New England Journal Of Medicine, a weekly medical journal, publishes medical research findings, review articles, and editorial opinion on various topics of importance to biomedical science and clinical practices. The company focuses on internal medicine and specialty areas, including allergy/immunology, cardiology, endocrinology, gastroenterology, hematology, kidney diseases, oncology, pulmonary diseases, rheumatology, HIV, and infectious diseases. It also offers current issues, and an online archive through browsing, searching, or collections by diseases. In addition, the company provides subscriber services include PDA content access, PowerPoint downloads, and continuing medical education....
860 Winter Street
Waltham, MA 02451 1413
New England Journal Of Medicine Publishes the Results of Two Phase III Trials
Dec 19 12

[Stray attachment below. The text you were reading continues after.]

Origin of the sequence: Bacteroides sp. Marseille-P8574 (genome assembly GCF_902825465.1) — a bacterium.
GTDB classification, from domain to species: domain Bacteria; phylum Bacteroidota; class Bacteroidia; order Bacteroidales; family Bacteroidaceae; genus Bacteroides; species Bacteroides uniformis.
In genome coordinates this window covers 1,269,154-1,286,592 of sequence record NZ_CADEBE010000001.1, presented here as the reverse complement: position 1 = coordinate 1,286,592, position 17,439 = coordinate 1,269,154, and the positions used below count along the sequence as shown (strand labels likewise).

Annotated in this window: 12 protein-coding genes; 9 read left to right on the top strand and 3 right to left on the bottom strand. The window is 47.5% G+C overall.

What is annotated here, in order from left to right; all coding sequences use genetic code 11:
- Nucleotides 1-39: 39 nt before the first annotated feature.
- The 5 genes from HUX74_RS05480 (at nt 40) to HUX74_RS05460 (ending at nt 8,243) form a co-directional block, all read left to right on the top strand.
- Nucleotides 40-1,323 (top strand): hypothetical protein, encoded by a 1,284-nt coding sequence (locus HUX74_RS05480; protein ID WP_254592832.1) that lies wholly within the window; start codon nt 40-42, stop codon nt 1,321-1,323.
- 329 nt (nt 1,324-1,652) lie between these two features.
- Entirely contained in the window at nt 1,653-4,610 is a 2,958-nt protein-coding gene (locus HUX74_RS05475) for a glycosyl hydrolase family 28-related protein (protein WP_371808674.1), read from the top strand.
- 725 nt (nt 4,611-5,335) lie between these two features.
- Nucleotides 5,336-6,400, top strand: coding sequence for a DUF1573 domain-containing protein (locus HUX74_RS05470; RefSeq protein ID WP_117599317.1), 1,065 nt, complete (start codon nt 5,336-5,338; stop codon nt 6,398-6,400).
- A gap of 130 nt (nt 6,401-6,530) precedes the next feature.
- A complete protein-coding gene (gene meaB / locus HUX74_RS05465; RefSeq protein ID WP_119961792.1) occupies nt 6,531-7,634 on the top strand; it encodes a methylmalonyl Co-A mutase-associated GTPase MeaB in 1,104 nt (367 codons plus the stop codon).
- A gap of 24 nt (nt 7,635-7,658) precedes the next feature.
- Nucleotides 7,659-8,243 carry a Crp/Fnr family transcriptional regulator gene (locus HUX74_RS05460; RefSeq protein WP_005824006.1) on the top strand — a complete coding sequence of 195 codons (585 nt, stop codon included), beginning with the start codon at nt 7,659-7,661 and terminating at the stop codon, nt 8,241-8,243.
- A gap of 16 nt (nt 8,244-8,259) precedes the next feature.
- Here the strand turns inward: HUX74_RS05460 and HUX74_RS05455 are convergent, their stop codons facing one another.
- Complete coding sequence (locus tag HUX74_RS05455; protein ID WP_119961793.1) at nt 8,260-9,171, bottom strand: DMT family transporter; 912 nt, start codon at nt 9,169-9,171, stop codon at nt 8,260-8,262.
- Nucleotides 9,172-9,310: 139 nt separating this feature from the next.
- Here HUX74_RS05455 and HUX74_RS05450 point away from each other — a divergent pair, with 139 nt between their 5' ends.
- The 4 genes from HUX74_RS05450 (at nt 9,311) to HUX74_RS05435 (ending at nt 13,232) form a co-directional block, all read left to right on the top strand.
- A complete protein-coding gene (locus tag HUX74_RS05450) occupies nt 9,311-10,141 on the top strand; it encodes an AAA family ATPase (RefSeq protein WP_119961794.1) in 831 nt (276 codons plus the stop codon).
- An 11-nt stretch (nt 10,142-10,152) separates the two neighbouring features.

New England Journal Of Medicine published the results of two Phase III trials, and both show ACZ885 (canakinumab) provided substantial symptom relief in young patients with systemic juvenile idiopathic arthritis (SJIA).(1) In addition, ACZ885 delayed disease flare recurrence and allowed patients to substantially reduce or discontinue use of corticosteroids.(1) ACZ885 is a Novartis compound being studied for use in SJIA, a rare, disabling and potentially fatal autoinflammatory disease, characterized by spiking fever, rash, and arthritis that may result in joint destruction, functional disability and impaired growth. In beta-SPECIFIC 1 (trial-1), 84% of SJIA patients treated with ACZ885 experienced at least a 30% improvement in symptoms compared to 10% for placebo after 15 days of treatment, which was sustained after 29 days (p<0.001).(1) In beta-SPECIFIC 2 (trial-2), 45% of ACZ885-treated patients who were prescribed corticosteroids at study entry were able to substantially reduce their use of steroids, and one third of patients completely discontinued steroids.(1) Additionally, ACZ885-treated patients were nearly three times less likely to experience a new flare, with 74% of ACZ885-treated patients remaining flare-free compared to 25% with placebo (p=0.003) (Kaplan-Meier estimate). Data from the Phase III program of ACZ885 in SJIA form the basis for worldwide regulatory submissions. In the EU, regulatory submission was completed in November 2012. US regulatory submission is also on track. Both studies explored multiple secondary endpoints.(1) During the double-blind, single-dose beta-SPECIFIC 1 study, a third of ACZ885 patients (33%) experienced inactive disease -- which includes a complete absence of disease signs and symptoms -- vs. 0% for placebo at Day 15.(1) This was sustained until the end of the study (Day 29, 30% of patients for ACZ885 vs. 0% for placebo).(1) At the end of 32 weeks of open-label ACZ885 treatment in beta-SPECIFIC 2, 31% of patients attained inactive disease status, and 62% of patients who continued to receive ACZ885 had inactive disease at the end of the study.(1) In contrast, patients who had received ACZ885 treatment and were then randomized to receive placebo had a 34% rate of inactive disease at this time point.(1) At the end of beta-SPECIFIC 2, 82% of patients met the adapted JIA American College of Rheumatology Pediatric (JIA ACR) 70 response criteria with ACZ885, vs. 62% for placebo-after-ACZ885-treated patients.(1) In beta-SPECIFIC 1, 56% of patients experienced adverse events (AEs) with ACZ885 vs. 39% with placebo.(1) In Part I of beta-SPECIFIC 2, 78% of patients had a reported AE and during Part II, AEs were reported for 80% of ACZ885-treated patients (vs. 70% of placebo-after-ACZ885-treated patients).(1) Serious adverse events (SAEs) that were most frequently reported were flares of SJIA, infections and macrophage activation syndrome (MAS).(1) MAS occurred in seven patients across beta-SPECIFIC 1 and beta-SPECIFIC 2, and infections were more frequent with ACZ885 than placebo. Beta-SPECIFIC 1: The Phase III, 4-week, randomized, double-blind, placebo-controlled study involved 84 patients between the ages of 2 and 19 years with active SJIA.(1) Patients were treated with either a single subcutaneous (s.c.) dose of ACZ885 (4 mg/kg, up to 300 mg) or placebo.(1). Beta-SPECIFIC 2: The Phase III, two-part study had an open-label, single-arm active treatment in Part I followed by a randomized, double-blind, placebo-controlled, event-driven withdrawal design in Part II.(1) A total of 177 patients between the ages of 2 and 19 years with active SJIA were enrolled in the study.(1) Some of these patients had previously participated in the beta-SPECIFIC 1 trial. In Part I, patients received a s.c. dose of ACZ885 (4 mg/kg, up to 300 mg) every 4 weeks.